final char[][] result = new char[11][11];
            for (int i=0; i<11; ++i) Arrays.fill(result[i], UltimatoeUtils.BORDER);

            for (int y1=0; y1<3; ++y1) {
                for (int x1=0; x1<3; ++x1) {
                    final int majorIndex = x1 + 3*y1;
                    final UltimatoeBoard board = game.boards[majorIndex];
                    for (int y0=0; y0<3; ++y0) {
                        for (int x0=0; x0<3; ++x0) {
                            final UltimatoePlayer player = board.getPlayerOnField(x0 + 3*y0);
                            final char c = computeChar(game, majorIndex, player);
                            result[4*y1 + y0][4*x1 + x0] = c;
                        }
                    }
                }
            }

            final StringBuilder sb = new StringBuilder();
            for (int i=0; i<11; ++i) {
                if (i>0) sb.append("\n");
                sb.append(result[i]);
            }
            toString = sb.toString();
        }

        private char computeChar(Ultimatoe game, int majorIndex, UltimatoePlayer player) {
            if (!player.isDummy()) return player.toChar();
            return game.isPlayable(majorIndex) ? UltimatoeUtils.PLAYABLE : UltimatoeUtils.NON_PLAYABLE;
        }

        private final String toString;
    }

    @Override public String toString() {
        return asString();
    }

    @Override public String asString() {
        return new ToStringHelper(this).toString;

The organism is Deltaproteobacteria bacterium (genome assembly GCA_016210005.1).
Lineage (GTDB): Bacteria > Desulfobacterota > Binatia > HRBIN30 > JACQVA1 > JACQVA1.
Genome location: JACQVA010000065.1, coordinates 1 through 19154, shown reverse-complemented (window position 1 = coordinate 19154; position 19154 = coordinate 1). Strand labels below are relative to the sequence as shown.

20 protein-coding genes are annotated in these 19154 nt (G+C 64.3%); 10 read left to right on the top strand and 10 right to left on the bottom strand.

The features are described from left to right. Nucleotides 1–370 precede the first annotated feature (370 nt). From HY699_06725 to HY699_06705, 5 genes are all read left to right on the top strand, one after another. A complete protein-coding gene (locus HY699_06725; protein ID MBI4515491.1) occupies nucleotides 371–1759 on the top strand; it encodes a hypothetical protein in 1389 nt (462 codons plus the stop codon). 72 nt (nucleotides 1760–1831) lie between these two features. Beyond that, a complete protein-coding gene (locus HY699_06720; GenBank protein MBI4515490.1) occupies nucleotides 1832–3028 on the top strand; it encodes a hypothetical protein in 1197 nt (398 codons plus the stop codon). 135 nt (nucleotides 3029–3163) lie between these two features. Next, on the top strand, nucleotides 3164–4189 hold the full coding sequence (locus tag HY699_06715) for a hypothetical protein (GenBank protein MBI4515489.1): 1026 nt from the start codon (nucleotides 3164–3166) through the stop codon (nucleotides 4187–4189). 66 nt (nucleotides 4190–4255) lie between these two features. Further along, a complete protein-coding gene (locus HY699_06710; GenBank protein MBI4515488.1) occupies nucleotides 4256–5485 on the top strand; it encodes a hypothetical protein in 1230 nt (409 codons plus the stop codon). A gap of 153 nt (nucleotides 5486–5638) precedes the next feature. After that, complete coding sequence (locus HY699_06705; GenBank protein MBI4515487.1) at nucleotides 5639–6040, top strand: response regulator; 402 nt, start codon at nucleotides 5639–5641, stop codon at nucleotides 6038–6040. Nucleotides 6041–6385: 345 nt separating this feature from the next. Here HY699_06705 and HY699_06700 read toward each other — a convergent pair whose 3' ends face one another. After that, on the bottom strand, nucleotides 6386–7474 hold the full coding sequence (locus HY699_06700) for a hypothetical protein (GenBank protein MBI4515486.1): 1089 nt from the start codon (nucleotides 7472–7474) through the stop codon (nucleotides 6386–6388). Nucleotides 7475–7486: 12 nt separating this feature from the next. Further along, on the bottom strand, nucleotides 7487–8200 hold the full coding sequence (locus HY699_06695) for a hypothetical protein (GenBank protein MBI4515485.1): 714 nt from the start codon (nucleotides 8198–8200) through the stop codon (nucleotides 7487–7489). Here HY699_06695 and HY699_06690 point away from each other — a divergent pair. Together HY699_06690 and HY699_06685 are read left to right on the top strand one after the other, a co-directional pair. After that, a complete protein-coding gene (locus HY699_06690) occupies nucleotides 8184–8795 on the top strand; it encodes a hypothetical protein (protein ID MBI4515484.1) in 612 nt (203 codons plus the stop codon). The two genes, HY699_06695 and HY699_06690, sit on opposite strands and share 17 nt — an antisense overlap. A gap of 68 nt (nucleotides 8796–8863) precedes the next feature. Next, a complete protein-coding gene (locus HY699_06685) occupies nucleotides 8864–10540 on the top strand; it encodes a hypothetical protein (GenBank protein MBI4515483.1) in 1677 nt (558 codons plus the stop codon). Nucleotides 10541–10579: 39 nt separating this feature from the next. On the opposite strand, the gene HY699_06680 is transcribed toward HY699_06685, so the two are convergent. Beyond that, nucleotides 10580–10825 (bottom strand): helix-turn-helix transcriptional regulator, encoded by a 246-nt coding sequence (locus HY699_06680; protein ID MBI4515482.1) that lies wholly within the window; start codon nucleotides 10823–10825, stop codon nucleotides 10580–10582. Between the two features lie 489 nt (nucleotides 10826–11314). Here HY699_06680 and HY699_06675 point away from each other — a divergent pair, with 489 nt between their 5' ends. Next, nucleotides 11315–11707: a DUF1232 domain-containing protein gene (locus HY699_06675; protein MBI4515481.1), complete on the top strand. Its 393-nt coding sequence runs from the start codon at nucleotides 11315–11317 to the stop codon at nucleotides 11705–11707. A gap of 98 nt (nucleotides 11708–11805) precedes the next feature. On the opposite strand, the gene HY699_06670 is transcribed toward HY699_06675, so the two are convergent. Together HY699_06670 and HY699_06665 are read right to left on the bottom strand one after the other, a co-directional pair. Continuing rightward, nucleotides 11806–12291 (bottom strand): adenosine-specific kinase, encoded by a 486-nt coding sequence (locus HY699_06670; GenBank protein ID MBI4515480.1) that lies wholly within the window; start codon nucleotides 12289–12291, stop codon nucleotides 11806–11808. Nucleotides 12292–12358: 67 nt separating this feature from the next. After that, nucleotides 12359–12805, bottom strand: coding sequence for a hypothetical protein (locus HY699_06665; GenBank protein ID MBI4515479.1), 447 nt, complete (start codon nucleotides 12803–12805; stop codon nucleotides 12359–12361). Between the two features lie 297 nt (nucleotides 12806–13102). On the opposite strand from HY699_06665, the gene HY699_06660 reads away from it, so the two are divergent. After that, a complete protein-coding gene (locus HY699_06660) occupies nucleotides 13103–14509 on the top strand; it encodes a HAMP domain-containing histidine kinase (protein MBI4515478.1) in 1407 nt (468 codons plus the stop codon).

}

    @Override public ImmutableList<GamePlayer<Ultimatoe>> players() {
        return UltimatoeUtils.PLAYERS;
    }

    @Override public double score() {
        switch (winner) {
            case NOBODY: return 0;
            case PLAYER_X: return +1;
            case PLAYER_O: return -1;
        }
        throw new RuntimeException("impossible");
    }

    @Override public ImmutableBiMap<Ultimatoe, String> children() {
        final ImmutableBiMap.Builder<Ultimatoe, String> result = ImmutableBiMap.builder();
        for (int i=0; i<N_BOARDS; ++i) {
            if (!isPlayable(i)) continue;
            final UltimatoeBoard b = boards[i];
            for (int j=0; j<N_FIELDS_PER_BOARD; ++j) {
                if (!b.isPlayable(j)) continue;
                result.put(play(i, j), UltimatoeUtils.indexesToMoveString(i, j));
            }
        }
        return result.build();
    }

    @Override public Ultimatoe play(String move) {
        checkNotNull(move);
        final int majorIndex = UltimatoeUtils.stringToMajorIndex(move);
        final int minorIndex = UltimatoeUtils.stringToMinorIndex(move);
        return play(majorIndex, minorIndex);
    }

    @Override public Ultimatoe play(Random random) {
        checkNotNull(random);
        if (Integer.bitCount(possibilities) == 1) {
            final int i = Integer.numberOfTrailingZeros(possibilities);
            return play(i, random);
        }
        int countdown = childrenCount();
        for (int i=0; i<N_BOARDS; ++i) {
            if (!isPlayable(i)) continue;
            countdown -= Integer.bitCount(boards[i].possibilities());